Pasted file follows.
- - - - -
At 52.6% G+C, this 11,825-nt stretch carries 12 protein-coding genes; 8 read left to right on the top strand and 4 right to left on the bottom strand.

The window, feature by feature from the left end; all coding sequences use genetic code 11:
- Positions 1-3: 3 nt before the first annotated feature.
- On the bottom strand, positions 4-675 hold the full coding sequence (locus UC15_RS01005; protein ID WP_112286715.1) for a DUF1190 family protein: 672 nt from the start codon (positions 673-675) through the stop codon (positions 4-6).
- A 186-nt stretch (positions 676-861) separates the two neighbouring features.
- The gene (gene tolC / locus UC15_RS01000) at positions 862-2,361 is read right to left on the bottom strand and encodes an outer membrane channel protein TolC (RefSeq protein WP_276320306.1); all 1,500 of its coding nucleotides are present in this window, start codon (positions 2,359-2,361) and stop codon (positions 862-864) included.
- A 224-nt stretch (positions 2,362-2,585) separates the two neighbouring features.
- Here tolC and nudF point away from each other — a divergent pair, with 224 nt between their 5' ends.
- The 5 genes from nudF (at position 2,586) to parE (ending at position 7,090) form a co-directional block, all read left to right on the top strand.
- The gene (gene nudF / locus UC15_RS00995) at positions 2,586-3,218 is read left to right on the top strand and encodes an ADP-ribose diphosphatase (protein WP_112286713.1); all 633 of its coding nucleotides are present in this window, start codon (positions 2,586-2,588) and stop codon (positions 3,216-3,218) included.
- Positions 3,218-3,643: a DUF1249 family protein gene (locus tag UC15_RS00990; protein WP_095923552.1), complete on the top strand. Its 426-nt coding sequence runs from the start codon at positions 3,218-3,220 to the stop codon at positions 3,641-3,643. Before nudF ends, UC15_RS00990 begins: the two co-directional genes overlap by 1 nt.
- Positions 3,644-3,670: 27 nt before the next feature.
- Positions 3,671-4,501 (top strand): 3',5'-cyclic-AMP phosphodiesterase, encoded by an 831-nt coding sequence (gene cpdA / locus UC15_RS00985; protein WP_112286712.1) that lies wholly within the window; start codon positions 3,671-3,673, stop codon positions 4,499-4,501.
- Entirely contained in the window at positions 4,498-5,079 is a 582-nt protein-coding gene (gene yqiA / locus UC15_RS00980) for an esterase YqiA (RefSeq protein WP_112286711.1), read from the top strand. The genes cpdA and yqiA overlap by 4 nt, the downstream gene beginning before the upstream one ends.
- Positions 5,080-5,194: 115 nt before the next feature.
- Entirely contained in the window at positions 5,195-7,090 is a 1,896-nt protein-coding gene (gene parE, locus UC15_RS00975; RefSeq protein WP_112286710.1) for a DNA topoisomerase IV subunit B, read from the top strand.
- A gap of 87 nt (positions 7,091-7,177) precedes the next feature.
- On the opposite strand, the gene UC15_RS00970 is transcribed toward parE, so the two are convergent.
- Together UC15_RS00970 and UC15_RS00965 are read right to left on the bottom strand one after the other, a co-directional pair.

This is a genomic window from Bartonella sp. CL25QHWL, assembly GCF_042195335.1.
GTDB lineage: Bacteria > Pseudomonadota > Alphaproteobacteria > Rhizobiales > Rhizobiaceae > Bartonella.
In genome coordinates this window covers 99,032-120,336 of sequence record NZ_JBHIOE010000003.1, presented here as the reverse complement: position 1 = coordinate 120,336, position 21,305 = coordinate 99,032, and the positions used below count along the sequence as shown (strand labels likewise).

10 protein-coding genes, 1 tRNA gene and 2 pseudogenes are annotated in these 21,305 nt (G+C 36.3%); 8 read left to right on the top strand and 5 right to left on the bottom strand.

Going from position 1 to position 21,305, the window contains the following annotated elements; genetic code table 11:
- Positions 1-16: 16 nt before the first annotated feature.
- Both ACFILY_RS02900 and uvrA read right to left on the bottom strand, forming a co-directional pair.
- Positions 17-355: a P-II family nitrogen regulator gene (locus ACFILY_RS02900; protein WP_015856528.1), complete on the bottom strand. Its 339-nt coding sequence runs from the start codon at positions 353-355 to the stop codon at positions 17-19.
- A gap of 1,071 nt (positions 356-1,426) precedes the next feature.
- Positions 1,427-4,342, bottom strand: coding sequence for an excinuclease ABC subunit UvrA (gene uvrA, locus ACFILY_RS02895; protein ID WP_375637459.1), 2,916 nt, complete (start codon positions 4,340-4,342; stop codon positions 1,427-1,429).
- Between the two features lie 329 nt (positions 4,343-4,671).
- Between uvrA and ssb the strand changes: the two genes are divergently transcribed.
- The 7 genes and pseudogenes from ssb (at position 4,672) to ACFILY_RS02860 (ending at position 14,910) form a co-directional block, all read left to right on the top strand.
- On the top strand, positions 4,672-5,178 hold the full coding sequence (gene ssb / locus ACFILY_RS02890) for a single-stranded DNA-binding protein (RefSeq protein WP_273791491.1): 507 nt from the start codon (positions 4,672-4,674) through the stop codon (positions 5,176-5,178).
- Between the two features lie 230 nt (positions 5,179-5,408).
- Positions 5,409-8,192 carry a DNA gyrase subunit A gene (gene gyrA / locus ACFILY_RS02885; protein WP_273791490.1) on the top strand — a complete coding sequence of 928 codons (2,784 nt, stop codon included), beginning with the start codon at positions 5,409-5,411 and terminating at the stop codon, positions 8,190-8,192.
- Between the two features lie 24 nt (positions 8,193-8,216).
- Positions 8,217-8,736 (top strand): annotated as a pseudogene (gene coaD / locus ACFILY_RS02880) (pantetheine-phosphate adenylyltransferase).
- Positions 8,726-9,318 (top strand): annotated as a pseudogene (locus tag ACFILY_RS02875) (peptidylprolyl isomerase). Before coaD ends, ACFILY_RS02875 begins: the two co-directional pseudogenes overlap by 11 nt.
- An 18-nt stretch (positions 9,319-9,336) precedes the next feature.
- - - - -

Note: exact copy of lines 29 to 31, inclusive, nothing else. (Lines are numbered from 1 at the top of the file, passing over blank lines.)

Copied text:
- Positions 1,427-4,342, bottom strand: coding sequence for an excinuclease ABC subunit UvrA (gene uvrA, locus ACFILY_RS02895; protein ID WP_375637459.1), 2,916 nt, complete (start codon positions 4,340-4,342; stop codon positions 1,427-1,429).
- Between the two features lie 329 nt (positions 4,343-4,671).
- Between uvrA and ssb the strand changes: the two genes are divergently transcribed.